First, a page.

Gessler, Kopp get nods for governor
BOULDER — Two Republicans, Secretary of State Scott Gessler and former state Sen. Mike Kopp, were the only two GOP governor candidates to earn a spot on the June primary ballot at Saturday’s Republican state assembly.
And that’s exactly what former congressman Tom Tancredo wanted.
The Republican, who’s already petitioned onto the ballot, didn’t go through the Colorado Republican assembly process, and now will face those two, and possibly one other, former congressman Bob Beauprez, who has filed petitions that are not yet certified.
Polls show that the more people on the GOP primary ballot, the better Tancredo does.
Many delegates feared that five people vying in the assembly would lead to no one earning more than the needed 30 percent to automatically qualify, forcing a second vote. That didn’t happen when Gessler and Kopp emerged on top.
Though Tancredo had delegates in the assembly, he released them to vote as they wanted.
Though Gessler had long been seen as a frontrunner, Kopp earned more delegates, winning 33.6 percent to Gessler’s 33.11 percent.
The remaining candidates didn’t fair that well. State Sen. Greg Brophy earned 18.89 percent, Brighton businessman Steve House won 12.81 percent and La Salle rancher Roni Sylvester got 1.59 percent.
Kopp credited his tenacity at spreading his message, saying his victory was because people were finally hearing that message.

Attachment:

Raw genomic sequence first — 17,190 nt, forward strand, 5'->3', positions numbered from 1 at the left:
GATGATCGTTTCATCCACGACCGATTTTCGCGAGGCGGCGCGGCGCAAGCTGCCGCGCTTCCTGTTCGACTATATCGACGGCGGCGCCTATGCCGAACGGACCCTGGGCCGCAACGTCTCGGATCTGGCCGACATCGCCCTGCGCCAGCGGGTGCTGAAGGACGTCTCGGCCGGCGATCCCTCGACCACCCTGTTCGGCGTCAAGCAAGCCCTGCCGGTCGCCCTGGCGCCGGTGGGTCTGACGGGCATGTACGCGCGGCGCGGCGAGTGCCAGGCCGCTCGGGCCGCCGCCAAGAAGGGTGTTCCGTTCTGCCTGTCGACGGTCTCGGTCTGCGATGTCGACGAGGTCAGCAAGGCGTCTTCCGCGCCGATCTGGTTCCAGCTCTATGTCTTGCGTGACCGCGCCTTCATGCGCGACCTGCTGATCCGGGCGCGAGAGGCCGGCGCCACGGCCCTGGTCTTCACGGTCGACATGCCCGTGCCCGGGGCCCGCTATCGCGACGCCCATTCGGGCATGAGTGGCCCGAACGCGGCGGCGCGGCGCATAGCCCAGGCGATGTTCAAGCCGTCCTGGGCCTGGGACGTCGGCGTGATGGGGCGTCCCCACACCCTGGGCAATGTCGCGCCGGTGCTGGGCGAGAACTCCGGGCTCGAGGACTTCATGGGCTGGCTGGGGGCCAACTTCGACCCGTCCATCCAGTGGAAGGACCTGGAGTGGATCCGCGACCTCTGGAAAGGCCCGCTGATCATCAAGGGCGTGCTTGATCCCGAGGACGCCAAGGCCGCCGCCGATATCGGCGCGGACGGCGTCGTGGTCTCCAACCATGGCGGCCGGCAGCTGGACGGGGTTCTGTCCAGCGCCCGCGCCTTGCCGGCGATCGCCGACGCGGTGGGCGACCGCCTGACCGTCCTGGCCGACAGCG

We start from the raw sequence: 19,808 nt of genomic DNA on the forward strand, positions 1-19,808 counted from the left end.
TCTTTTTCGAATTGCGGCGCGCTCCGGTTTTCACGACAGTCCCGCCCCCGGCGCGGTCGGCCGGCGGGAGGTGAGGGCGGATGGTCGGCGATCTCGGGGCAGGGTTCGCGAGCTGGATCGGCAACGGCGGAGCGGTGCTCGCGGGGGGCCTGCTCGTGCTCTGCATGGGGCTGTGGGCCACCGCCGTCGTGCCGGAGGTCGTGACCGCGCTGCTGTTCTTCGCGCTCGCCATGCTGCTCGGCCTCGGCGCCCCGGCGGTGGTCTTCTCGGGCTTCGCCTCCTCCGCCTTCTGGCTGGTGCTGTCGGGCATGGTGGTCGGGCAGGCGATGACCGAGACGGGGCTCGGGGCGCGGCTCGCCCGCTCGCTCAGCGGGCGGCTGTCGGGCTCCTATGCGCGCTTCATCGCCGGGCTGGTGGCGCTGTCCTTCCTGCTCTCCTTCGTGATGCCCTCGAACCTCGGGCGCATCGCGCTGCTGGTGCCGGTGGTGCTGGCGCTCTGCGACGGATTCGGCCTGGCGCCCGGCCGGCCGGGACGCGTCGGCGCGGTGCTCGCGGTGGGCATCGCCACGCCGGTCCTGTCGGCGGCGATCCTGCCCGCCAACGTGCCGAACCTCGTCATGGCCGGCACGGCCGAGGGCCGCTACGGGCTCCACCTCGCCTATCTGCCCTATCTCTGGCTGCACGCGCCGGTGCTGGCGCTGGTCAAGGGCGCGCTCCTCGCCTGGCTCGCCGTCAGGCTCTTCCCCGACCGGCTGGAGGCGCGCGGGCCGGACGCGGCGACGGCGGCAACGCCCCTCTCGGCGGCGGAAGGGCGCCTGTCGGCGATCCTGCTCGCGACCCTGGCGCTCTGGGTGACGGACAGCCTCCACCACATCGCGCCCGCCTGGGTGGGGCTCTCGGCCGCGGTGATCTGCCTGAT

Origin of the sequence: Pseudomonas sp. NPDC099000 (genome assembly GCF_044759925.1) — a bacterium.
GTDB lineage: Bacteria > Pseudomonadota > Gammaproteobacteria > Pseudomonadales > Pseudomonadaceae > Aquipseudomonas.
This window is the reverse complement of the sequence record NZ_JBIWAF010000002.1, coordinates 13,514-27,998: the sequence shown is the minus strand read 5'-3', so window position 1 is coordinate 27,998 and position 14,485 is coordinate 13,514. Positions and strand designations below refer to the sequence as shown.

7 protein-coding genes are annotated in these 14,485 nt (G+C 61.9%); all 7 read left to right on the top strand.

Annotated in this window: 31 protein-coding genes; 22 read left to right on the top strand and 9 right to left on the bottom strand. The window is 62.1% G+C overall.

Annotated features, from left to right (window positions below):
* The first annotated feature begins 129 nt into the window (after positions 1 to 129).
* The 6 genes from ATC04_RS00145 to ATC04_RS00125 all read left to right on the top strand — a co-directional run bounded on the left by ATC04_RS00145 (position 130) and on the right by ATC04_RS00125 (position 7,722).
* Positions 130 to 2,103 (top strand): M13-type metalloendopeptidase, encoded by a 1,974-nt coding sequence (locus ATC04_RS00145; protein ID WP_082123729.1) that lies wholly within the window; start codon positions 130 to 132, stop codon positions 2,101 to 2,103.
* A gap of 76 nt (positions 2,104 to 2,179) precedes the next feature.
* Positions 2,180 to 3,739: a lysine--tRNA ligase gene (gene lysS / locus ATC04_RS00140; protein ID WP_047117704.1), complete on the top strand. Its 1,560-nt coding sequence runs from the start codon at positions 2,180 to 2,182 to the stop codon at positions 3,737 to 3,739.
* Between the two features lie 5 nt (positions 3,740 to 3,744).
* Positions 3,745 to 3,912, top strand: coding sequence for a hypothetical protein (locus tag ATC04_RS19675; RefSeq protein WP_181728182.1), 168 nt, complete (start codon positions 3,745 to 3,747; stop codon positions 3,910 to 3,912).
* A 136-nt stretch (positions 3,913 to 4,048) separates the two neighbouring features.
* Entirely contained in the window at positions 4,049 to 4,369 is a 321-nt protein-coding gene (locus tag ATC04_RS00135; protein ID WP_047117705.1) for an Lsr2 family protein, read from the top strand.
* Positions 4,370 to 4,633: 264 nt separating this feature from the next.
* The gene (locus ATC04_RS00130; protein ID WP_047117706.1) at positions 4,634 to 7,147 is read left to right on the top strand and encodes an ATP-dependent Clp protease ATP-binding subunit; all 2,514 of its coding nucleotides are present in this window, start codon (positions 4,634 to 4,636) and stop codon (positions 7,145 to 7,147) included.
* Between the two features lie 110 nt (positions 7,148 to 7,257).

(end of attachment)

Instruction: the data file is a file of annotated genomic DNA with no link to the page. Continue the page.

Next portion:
“You want to know how to defeat a giant?” Kopp said during his nomination speech at the Coors Events Center on the University of Colorado at Boulder campus. “Never ever ever ever ever ever quit.”
Like Gessler and the other candidates, Kopp said it was time to retake the state from Democratic hands.
“I see a new day breaking in Colorado,” Kopp told the nearly 4,000 delegates at the assembly. “We face obstacles, big ones. But you know what? There will always be giants when you want to go to a better land.”
Calling himself the “honey badger,” Gessler focused much of his nominating speech attacking the incumbent Democratic governor, John Hickenlooper, saying he assaulted Coloradans’ Second Amendment rights and increased energy costs by approving measures that increased renewable energy mandates.
But Gessler also criticized Republicans for not doing enough to stop him and other Democrats who control the Colorado Legislature.
“Conservative values are not enough. We need candidates, leaders who can communicate our values in positive, pragmatic ways,” he said. “I’m tired of watching Republicans get in office ... and do nothing. Our elected Republicans, they must act. They must do something with those principles, and as secretary of state, I have led the way.”
The winner of the June 24 primary will go on to run against Hickenlooper, who won his party’s nomination Saturday at the Democratic Party state assembly in Denver.